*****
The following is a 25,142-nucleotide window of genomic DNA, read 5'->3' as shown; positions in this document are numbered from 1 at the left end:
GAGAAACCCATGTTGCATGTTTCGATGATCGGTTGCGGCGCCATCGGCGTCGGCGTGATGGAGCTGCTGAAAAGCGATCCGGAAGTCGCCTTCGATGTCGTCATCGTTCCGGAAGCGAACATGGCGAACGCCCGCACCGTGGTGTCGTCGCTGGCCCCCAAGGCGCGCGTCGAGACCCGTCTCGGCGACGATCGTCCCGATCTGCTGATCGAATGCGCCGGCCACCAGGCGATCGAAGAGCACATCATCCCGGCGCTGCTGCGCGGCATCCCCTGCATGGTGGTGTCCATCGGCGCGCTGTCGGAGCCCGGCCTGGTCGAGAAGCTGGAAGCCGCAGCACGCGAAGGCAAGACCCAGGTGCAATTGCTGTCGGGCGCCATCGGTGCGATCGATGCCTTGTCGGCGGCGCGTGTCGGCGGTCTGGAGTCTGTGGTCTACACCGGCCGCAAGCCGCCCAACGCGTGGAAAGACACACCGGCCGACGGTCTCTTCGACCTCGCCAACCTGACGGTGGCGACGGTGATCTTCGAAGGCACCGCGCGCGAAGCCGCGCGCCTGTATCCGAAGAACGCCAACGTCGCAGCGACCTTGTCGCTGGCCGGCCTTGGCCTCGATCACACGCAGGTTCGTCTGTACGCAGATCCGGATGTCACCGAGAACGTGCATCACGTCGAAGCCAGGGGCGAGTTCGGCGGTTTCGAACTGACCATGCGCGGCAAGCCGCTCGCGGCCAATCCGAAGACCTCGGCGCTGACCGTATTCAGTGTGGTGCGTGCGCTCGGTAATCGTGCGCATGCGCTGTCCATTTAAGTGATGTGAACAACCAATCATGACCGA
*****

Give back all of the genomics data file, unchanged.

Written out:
The following is a 25,142-nucleotide window of genomic DNA, read 5'->3' as shown; positions in this document are numbered from 1 at the left end:
GAGAAACCCATGTTGCATGTTTCGATGATCGGTTGCGGCGCCATCGGCGTCGGCGTGATGGAGCTGCTGAAAAGCGATCCGGAAGTCGCCTTCGATGTCGTCATCGTTCCGGAAGCGAACATGGCGAACGCCCGCACCGTGGTGTCGTCGCTGGCCCCCAAGGCGCGCGTCGAGACCCGTCTCGGCGACGATCGTCCCGATCTGCTGATCGAATGCGCCGGCCACCAGGCGATCGAAGAGCACATCATCCCGGCGCTGCTGCGCGGCATCCCCTGCATGGTGGTGTCCATCGGCGCGCTGTCGGAGCCCGGCCTGGTCGAGAAGCTGGAAGCCGCAGCACGCGAAGGCAAGACCCAGGTGCAATTGCTGTCGGGCGCCATCGGTGCGATCGATGCCTTGTCGGCGGCGCGTGTCGGCGGTCTGGAGTCTGTGGTCTACACCGGCCGCAAGCCGCCCAACGCGTGGAAAGACACACCGGCCGACGGTCTCTTCGACCTCGCCAACCTGACGGTGGCGACGGTGATCTTCGAAGGCACCGCGCGCGAAGCCGCGCGCCTGTATCCGAAGAACGCCAACGTCGCAGCGACCTTGTCGCTGGCCGGCCTTGGCCTCGATCACACGCAGGTTCGTCTGTACGCAGATCCGGATGTCACCGAGAACGTGCATCACGTCGAAGCCAGGGGCGAGTTCGGCGGTTTCGAACTGACCATGCGCGGCAAGCCGCTCGCGGCCAATCCGAAGACCTCGGCGCTGACCGTATTCAGTGTGGTGCGTGCGCTCGGTAATCGTGCGCATGCGCTGTCCATTTAAGTGATGTGAACAACCAATCATGACCGA